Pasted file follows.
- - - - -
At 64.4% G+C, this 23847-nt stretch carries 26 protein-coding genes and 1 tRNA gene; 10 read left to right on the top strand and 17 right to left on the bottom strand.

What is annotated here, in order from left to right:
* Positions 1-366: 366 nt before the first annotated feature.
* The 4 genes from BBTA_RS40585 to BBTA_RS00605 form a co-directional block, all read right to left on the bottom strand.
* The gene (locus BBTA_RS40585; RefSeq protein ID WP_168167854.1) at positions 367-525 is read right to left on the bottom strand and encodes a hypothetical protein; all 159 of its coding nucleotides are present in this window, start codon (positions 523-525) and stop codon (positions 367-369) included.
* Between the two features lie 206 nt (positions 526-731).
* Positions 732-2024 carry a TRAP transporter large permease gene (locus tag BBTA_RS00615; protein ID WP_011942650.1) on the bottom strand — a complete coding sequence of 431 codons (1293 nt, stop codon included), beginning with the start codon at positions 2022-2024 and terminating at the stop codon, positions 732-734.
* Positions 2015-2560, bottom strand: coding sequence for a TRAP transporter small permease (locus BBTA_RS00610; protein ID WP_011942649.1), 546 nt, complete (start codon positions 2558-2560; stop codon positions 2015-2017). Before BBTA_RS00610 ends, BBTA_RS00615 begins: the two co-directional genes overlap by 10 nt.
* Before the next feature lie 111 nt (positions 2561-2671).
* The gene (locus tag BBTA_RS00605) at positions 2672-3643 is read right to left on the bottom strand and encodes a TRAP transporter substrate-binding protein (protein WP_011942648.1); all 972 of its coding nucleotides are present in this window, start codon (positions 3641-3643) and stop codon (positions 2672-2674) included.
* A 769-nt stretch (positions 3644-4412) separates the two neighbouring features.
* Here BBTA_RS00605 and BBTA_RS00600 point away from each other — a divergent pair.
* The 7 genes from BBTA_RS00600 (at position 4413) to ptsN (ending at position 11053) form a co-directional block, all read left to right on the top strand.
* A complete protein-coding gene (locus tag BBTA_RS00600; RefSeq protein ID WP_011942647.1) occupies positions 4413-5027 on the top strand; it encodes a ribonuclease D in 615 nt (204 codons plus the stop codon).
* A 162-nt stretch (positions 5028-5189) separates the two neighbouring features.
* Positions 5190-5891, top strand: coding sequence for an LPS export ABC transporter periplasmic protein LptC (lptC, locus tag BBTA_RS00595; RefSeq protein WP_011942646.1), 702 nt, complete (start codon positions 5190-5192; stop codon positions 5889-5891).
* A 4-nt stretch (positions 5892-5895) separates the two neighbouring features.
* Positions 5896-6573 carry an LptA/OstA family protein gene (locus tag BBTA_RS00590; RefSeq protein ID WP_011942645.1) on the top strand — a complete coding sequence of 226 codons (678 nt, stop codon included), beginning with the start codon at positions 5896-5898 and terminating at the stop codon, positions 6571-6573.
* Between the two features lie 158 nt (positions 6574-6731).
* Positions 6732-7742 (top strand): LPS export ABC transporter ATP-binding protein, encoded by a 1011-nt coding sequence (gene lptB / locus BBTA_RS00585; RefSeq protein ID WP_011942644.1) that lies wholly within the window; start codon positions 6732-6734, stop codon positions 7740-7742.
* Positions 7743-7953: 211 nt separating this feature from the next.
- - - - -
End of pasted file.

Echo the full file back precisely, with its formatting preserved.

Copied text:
At 64.4% G+C, this 23847-nt stretch carries 26 protein-coding genes and 1 tRNA gene; 10 read left to right on the top strand and 17 right to left on the bottom strand.

What is annotated here, in order from left to right:
* Positions 1-366: 366 nt before the first annotated feature.
* The 4 genes from BBTA_RS40585 to BBTA_RS00605 form a co-directional block, all read right to left on the bottom strand.
* The gene (locus BBTA_RS40585; RefSeq protein ID WP_168167854.1) at positions 367-525 is read right to left on the bottom strand and encodes a hypothetical protein; all 159 of its coding nucleotides are present in this window, start codon (positions 523-525) and stop codon (positions 367-369) included.
* Between the two features lie 206 nt (positions 526-731).
* Positions 732-2024 carry a TRAP transporter large permease gene (locus tag BBTA_RS00615; protein ID WP_011942650.1) on the bottom strand — a complete coding sequence of 431 codons (1293 nt, stop codon included), beginning with the start codon at positions 2022-2024 and terminating at the stop codon, positions 732-734.
* Positions 2015-2560, bottom strand: coding sequence for a TRAP transporter small permease (locus BBTA_RS00610; protein ID WP_011942649.1), 546 nt, complete (start codon positions 2558-2560; stop codon positions 2015-2017). Before BBTA_RS00610 ends, BBTA_RS00615 begins: the two co-directional genes overlap by 10 nt.
* Before the next feature lie 111 nt (positions 2561-2671).
* The gene (locus tag BBTA_RS00605) at positions 2672-3643 is read right to left on the bottom strand and encodes a TRAP transporter substrate-binding protein (protein WP_011942648.1); all 972 of its coding nucleotides are present in this window, start codon (positions 3641-3643) and stop codon (positions 2672-2674) included.
* A 769-nt stretch (positions 3644-4412) separates the two neighbouring features.
* Here BBTA_RS00605 and BBTA_RS00600 point away from each other — a divergent pair.
* The 7 genes from BBTA_RS00600 (at position 4413) to ptsN (ending at position 11053) form a co-directional block, all read left to right on the top strand.
* A complete protein-coding gene (locus tag BBTA_RS00600; RefSeq protein ID WP_011942647.1) occupies positions 4413-5027 on the top strand; it encodes a ribonuclease D in 615 nt (204 codons plus the stop codon).
* A 162-nt stretch (positions 5028-5189) separates the two neighbouring features.
* Positions 5190-5891, top strand: coding sequence for an LPS export ABC transporter periplasmic protein LptC (lptC, locus tag BBTA_RS00595; RefSeq protein WP_011942646.1), 702 nt, complete (start codon positions 5190-5192; stop codon positions 5889-5891).
* A 4-nt stretch (positions 5892-5895) separates the two neighbouring features.
* Positions 5896-6573 carry an LptA/OstA family protein gene (locus tag BBTA_RS00590; RefSeq protein ID WP_011942645.1) on the top strand — a complete coding sequence of 226 codons (678 nt, stop codon included), beginning with the start codon at positions 5896-5898 and terminating at the stop codon, positions 6571-6573.
* Between the two features lie 158 nt (positions 6574-6731).
* Positions 6732-7742 (top strand): LPS export ABC transporter ATP-binding protein, encoded by a 1011-nt coding sequence (gene lptB / locus BBTA_RS00585; RefSeq protein ID WP_011942644.1) that lies wholly within the window; start codon positions 6732-6734, stop codon positions 7740-7742.
* Positions 7743-7953: 211 nt separating this feature from the next.